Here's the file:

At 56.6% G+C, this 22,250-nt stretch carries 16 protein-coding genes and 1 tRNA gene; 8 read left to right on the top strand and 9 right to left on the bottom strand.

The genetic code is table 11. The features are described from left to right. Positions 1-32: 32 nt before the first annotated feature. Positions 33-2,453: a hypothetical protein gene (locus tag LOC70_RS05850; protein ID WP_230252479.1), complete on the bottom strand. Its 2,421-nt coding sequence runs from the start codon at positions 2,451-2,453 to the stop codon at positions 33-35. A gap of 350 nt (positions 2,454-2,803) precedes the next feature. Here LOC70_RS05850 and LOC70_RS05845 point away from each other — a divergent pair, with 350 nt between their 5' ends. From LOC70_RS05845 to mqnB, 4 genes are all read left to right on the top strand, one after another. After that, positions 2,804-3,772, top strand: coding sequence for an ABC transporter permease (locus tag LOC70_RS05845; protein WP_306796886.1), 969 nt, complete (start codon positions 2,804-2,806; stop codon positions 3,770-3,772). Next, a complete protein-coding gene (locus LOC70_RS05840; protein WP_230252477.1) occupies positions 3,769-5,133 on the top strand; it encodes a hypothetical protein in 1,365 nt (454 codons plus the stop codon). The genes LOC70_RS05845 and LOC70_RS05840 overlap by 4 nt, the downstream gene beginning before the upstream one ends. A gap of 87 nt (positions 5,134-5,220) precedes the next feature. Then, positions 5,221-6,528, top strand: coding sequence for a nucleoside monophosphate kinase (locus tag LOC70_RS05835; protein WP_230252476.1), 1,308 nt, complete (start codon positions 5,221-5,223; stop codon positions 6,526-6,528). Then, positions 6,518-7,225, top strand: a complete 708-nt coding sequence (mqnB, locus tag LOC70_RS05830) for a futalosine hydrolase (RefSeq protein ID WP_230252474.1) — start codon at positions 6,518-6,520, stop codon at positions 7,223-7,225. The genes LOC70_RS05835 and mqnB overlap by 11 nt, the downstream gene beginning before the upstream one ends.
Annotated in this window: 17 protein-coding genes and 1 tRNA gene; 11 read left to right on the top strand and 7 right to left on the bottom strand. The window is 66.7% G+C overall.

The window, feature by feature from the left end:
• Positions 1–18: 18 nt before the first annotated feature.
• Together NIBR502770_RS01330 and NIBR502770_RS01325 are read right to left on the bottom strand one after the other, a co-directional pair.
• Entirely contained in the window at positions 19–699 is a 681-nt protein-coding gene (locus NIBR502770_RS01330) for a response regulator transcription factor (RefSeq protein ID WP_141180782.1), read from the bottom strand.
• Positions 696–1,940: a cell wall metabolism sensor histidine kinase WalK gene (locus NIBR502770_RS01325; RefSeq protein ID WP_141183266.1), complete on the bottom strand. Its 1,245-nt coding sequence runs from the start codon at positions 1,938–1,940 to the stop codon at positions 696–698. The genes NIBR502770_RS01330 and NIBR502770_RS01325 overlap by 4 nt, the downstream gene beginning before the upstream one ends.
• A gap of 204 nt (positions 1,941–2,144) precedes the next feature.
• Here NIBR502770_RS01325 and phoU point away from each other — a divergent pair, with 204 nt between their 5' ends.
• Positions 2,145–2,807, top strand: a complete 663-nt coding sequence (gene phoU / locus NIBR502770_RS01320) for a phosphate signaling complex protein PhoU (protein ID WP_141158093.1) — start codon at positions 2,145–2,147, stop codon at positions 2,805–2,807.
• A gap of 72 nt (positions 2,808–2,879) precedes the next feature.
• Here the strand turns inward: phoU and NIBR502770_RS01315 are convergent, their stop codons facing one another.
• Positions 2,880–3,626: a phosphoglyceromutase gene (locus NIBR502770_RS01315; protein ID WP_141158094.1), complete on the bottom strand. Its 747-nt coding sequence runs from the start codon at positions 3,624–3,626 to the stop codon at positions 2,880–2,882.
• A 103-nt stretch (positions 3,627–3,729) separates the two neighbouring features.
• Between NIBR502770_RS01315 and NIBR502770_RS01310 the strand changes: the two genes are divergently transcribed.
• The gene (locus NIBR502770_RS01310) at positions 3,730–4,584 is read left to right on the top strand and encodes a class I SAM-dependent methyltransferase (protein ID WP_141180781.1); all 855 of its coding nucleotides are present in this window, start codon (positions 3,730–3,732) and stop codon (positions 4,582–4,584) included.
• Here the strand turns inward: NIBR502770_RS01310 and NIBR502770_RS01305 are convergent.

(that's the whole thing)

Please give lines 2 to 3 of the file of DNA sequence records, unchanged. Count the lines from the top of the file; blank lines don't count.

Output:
The genetic code is table 11. The features are described from left to right. Positions 1-32: 32 nt before the first annotated feature. Positions 33-2,453: a hypothetical protein gene (locus tag LOC70_RS05850; protein ID WP_230252479.1), complete on the bottom strand. Its 2,421-nt coding sequence runs from the start codon at positions 2,451-2,453 to the stop codon at positions 33-35. A gap of 350 nt (positions 2,454-2,803) precedes the next feature. Here LOC70_RS05850 and LOC70_RS05845 point away from each other — a divergent pair, with 350 nt between their 5' ends. From LOC70_RS05845 to mqnB, 4 genes are all read left to right on the top strand, one after another. After that, positions 2,804-3,772, top strand: coding sequence for an ABC transporter permease (locus tag LOC70_RS05845; protein WP_306796886.1), 969 nt, complete (start codon positions 2,804-2,806; stop codon positions 3,770-3,772). Next, a complete protein-coding gene (locus LOC70_RS05840; protein WP_230252477.1) occupies positions 3,769-5,133 on the top strand; it encodes a hypothetical protein in 1,365 nt (454 codons plus the stop codon). The genes LOC70_RS05845 and LOC70_RS05840 overlap by 4 nt, the downstream gene beginning before the upstream one ends. A gap of 87 nt (positions 5,134-5,220) precedes the next feature. Then, positions 5,221-6,528, top strand: coding sequence for a nucleoside monophosphate kinase (locus tag LOC70_RS05835; protein WP_230252476.1), 1,308 nt, complete (start codon positions 5,221-5,223; stop codon positions 6,526-6,528). Then, positions 6,518-7,225, top strand: a complete 708-nt coding sequence (mqnB, locus tag LOC70_RS05830) for a futalosine hydrolase (RefSeq protein ID WP_230252474.1) — start codon at positions 6,518-6,520, stop codon at positions 7,223-7,225. The genes LOC70_RS05835 and mqnB overlap by 11 nt, the downstream gene beginning before the upstream one ends.
Annotated in this window: 17 protein-coding genes and 1 tRNA gene; 11 read left to right on the top strand and 7 right to left on the bottom strand. The window is 66.7% G+C overall.